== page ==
That said, Buddhism has divided into many traditions. Zen Buddhism, which began in China, but later became popular with Japan's samurai warriors, emphasizes sudden Enlightenment, and uses riddles called koans to awaken and develop Enlightenment in Zen students. Tibetan Buddhism produced the Tibetan Book of the Dead, which is a set of instructions to be spoken to a person immediately before, during, and after death, which tell how to achieve Enlightenment in the bardo state between lives, or, failing that, to achieve an optimal rebirth. According to these instructions, a person's spirit commonly swoons into unconsciousness for three days following death, after which it awakens and imagines a body for itself — a curious parallel with the Christian account of the Resurrection of Christ after three days, and with the Christian notion of bodily resurrection in general.

Buddhism's atheistic conception of Divinity is distinct from, but not in opposition to, the Hinduism from which Buddhism arose. Hinduism's infinity of gods are all emanations from a single Divine Principle, as is everything else, including you. Thus, ultimately, you are that Principle, as is everything else. However, there are many traditions within Hinduism, honoring various deities as ends-in-themselves, which leads to religious conflict with peoples of other traditions.

Buddhism Links

VCBC's Favorite Zen Sayings
Buddhism in Ottawa
Tricycle Buddhist Review
Zen Stories to Tell Your Neighbors. See also Popular Zen Stories.
The famous "Ten Oxherding Pictures" and commentary describing the stages of enlightenment.
Resources for the Study of East Asian Language and Thought


The Earth is but one country, and Humankind is its citizenry...
These words of Mirza Husayn-'Ali-i-Nuri (1817-1892), known to Baha'is as the Baha'u'llah (Glory of God) summarize the thrust of the Baha'i faith toward the unity of all humankind. He was preceded by his mentor, Siyyid 'Ali-Muhammad (1819-1850), who declared himself to be the Bab (Gate) after a Shi'ite Muslim concept, on May 23, 1844 in Shiraz, Persia (now Iran). The Baha'is consider this event to be the founding of their religion, which is as different from its origins in Islam as Islam is from its orgins in Judaism and Christiantity.

In 1866, after years of persecution (both the Bab and the Baha'u'llah were imprisoned, and the Bab was executed in 1850), the Baha'u'llah declared himself to be the new Messenger of God for this age, whose coming had been predicted by the Bab. He left the world a large number of writings, including The Kitáb-i-Aqdas (The Most Holy Book), and the Kitáb-i-Íqán (The Book of Certitude) as major theological works, and the Hidden Words and the Seven Valleys as mystical treatises. He died under imprisonment in Akka in what was then the Ottoman Empire, but is now Israel. The Baha'u'llah left a will which made his eldest son, Abbas Effendi, also known as Abdu'l Baha (Servant of Baha) the next leader of the Baha'i faith. He eventually passed leadership to his eldest grandson, Shoghi Effendi.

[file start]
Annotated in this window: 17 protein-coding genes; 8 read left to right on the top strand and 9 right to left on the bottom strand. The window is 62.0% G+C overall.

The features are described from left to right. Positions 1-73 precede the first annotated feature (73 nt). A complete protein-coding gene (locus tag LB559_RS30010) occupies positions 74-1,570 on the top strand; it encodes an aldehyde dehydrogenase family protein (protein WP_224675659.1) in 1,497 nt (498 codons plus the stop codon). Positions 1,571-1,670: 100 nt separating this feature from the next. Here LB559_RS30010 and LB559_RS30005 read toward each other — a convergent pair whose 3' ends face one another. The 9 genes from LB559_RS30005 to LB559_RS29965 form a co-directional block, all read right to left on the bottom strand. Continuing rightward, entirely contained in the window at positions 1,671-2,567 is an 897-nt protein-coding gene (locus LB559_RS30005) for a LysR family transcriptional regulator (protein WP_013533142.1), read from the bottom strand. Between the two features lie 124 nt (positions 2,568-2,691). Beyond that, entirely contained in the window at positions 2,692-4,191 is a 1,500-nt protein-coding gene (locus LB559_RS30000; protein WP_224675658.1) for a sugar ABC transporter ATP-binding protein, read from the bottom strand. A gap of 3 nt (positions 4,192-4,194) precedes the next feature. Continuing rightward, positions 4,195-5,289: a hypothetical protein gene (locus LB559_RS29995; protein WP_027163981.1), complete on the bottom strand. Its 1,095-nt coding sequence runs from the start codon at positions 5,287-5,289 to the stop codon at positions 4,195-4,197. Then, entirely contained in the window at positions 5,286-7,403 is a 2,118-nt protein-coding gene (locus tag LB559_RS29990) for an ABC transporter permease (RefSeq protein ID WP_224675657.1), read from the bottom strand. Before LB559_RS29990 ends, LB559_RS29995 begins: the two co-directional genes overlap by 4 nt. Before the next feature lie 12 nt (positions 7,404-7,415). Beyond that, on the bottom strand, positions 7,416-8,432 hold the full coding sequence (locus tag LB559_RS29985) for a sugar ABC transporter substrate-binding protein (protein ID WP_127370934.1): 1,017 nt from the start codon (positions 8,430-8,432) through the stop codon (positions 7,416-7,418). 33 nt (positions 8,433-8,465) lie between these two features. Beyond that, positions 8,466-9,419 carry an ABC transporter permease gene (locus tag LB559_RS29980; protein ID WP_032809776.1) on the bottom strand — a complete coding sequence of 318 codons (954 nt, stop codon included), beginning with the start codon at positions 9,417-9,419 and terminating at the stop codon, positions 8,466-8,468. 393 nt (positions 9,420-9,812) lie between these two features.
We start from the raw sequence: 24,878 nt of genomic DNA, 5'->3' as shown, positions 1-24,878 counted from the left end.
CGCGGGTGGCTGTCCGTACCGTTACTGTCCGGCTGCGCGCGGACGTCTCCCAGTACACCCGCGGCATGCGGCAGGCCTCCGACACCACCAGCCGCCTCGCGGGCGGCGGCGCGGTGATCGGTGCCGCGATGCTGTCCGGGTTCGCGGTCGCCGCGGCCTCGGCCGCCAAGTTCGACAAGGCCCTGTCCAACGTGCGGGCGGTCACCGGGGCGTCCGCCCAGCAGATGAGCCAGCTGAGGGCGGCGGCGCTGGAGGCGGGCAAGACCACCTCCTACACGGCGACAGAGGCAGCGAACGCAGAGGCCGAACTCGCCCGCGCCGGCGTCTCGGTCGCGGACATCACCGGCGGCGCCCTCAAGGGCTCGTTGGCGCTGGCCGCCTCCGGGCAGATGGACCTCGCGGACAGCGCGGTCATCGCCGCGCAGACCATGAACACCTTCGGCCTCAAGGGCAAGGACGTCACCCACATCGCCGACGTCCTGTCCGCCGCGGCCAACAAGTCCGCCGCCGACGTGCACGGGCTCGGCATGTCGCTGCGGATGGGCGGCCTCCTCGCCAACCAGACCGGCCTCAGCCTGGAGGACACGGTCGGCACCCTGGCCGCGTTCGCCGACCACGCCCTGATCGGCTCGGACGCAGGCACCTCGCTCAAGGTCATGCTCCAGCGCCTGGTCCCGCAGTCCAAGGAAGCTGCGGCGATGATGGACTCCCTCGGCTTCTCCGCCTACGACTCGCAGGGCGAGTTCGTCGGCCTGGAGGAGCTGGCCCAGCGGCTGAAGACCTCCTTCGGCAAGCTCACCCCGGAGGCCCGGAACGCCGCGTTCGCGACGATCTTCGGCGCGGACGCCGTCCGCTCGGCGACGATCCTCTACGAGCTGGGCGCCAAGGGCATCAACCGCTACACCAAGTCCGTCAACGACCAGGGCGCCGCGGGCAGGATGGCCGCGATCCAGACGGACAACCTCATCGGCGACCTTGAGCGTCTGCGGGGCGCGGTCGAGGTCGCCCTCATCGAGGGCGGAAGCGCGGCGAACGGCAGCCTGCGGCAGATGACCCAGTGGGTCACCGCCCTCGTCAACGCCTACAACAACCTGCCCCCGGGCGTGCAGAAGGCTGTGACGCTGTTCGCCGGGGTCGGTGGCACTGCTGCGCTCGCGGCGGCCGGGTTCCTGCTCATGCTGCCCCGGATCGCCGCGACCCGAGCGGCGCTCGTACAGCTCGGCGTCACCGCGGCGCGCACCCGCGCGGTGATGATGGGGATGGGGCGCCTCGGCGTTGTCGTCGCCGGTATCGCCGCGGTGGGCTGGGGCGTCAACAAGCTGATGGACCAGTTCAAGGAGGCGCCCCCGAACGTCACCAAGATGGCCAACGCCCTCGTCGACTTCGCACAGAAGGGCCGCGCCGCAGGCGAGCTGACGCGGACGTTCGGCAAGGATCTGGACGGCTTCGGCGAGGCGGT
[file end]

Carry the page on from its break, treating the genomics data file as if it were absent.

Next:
After him, leadership has passed to the Universal House of Justice, currently located in Israel.
Baha'i worship takes place in the homes of individual Baha'is or rented quarters. There are seven Baha'i temples in the world (one for each continent). Baha'is believe that the scriptures of Judaism, Christianity, Islam and other religions are sacred, and that the Prophets sent by God for each Age include Adam, Krishna, Buddha, Y'shua of Nazareth (Jesus), Muhammad, the Bab and the Baha'u'llah. Baha'is do not have clergy.

The Baha'is
Baha'i Faith on Wikipedia
Baha'i Faith in the US
About.com: Baha'i


In the name of God, the Compassionate, the Merciful...
These words begin 113 of the 114 surahs of the Qur'an, the Book of the words revealed to the Prophet Muhammad (peace be upon him). The Qur'an's beauty and severity shine through even English renderings.

While the Qur'an is the heart of Islam, much can be learned from Muhammad's extra-Qur'anic utterances and deeds, preserved for us in the Sunnah, of which his sayings are called the Hadith.
Still more is revealed in the Salah, the Islamic way of prayer, which involves the whole person, body and soul, in reverence to the Creator, five times per day, with special observances for Islamic Holidays.

In the Qur'an it is twice written (2:62, 5:69):
Surely, those who believe, the Jews, the Christians, the converts; all those who believe in God and in the Hereafter, and do righteousness, will receive their recompense from their Lord; they have nothing to fear, nor will they grieve.
Surely, we can all get along.

But, reading between the lines of the Qur'an we see that while Jews and Christians initially supported the Prophet because he was teaching monotheism, they felt betrayed when they realized that his teachings diverged from theirs. When two Arab-Jewish tribes who had previously pledged their support to the prophet fought against him at a critical battle in Medina, the Prophet considered them to have committed treason, and he had the men of those tribes executed. This incident has since been considered by Muslims to be an example of the treachery of Jews, and by Jews to be an example of the brutality of Muslims. Thus the seeds of misunderstanding were sown.

This misunderstanding is amplified by those Jews, Christians, and Muslims who have become what the Qur'an calls People of the Book, those who use the narrowest interpretations of their respective Scriptures to justify making enemies of one another.

Jews, Christians, and Muslims all claim to worship the one true God of Abraham. Let us take those claims at face value, and respect each other as brothers and sisters proceeding along parallel paths to our Lord. We could in principle even briefly pray together.